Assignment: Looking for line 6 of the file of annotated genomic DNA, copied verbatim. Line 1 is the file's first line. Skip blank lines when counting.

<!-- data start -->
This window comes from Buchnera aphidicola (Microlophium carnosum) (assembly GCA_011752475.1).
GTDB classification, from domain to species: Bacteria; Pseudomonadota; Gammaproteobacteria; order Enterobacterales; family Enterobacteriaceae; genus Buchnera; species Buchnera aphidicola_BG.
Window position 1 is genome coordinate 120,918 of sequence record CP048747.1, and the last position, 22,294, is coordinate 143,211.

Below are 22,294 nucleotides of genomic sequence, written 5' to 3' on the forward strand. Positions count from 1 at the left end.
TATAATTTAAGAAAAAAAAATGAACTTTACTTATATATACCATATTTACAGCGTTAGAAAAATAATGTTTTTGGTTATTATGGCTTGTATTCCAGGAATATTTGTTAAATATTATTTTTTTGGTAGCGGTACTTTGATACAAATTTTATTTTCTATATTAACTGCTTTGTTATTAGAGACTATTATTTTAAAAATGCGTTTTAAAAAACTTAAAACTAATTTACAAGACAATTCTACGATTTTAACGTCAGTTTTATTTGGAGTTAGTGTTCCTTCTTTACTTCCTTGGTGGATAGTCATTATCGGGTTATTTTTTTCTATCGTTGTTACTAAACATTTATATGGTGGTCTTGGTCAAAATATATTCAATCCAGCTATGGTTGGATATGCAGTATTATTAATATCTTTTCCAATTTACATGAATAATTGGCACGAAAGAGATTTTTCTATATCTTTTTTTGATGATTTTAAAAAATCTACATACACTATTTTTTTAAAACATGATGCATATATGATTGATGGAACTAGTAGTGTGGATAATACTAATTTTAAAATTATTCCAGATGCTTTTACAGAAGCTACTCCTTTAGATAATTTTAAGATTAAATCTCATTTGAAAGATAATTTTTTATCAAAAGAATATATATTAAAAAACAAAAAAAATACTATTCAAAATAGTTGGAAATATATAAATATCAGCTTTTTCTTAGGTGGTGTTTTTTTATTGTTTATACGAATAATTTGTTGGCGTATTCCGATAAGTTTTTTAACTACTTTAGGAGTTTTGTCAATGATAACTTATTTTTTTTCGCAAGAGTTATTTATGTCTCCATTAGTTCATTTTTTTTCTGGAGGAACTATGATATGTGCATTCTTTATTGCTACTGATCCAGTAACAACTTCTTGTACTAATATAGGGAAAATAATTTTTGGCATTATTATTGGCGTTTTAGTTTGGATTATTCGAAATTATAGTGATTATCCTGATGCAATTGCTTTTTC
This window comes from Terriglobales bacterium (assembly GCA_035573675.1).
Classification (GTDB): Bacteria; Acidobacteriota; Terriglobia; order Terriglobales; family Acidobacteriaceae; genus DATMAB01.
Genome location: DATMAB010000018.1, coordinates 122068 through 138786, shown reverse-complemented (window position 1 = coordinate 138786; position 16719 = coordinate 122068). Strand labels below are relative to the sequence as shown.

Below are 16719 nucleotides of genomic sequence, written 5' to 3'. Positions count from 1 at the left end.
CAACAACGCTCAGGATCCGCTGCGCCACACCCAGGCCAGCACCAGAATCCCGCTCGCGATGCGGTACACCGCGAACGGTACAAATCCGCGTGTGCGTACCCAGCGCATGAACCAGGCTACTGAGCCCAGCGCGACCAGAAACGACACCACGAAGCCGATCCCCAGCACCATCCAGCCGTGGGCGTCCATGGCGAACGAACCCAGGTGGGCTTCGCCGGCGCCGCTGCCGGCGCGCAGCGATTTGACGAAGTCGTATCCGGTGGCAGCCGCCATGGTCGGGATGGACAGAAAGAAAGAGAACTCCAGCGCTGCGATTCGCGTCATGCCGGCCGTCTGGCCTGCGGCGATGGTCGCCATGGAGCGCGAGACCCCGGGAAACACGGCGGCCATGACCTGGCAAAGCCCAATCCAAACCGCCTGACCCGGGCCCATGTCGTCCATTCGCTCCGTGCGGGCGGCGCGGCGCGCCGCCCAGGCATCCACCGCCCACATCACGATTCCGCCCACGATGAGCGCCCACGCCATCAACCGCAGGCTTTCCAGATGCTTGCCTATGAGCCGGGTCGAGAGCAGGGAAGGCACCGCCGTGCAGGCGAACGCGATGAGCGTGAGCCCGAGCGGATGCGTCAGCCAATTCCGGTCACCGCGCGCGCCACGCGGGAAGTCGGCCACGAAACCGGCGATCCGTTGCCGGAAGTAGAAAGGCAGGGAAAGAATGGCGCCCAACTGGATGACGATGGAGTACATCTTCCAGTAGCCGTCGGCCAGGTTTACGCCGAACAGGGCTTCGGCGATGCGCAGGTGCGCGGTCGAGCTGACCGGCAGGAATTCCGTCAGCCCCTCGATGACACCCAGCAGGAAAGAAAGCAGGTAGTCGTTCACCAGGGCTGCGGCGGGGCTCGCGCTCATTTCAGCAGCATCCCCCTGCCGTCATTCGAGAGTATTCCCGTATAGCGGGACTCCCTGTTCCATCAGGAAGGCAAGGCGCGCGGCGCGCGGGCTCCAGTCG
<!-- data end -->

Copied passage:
This window comes from Terriglobales bacterium (assembly GCA_035573675.1).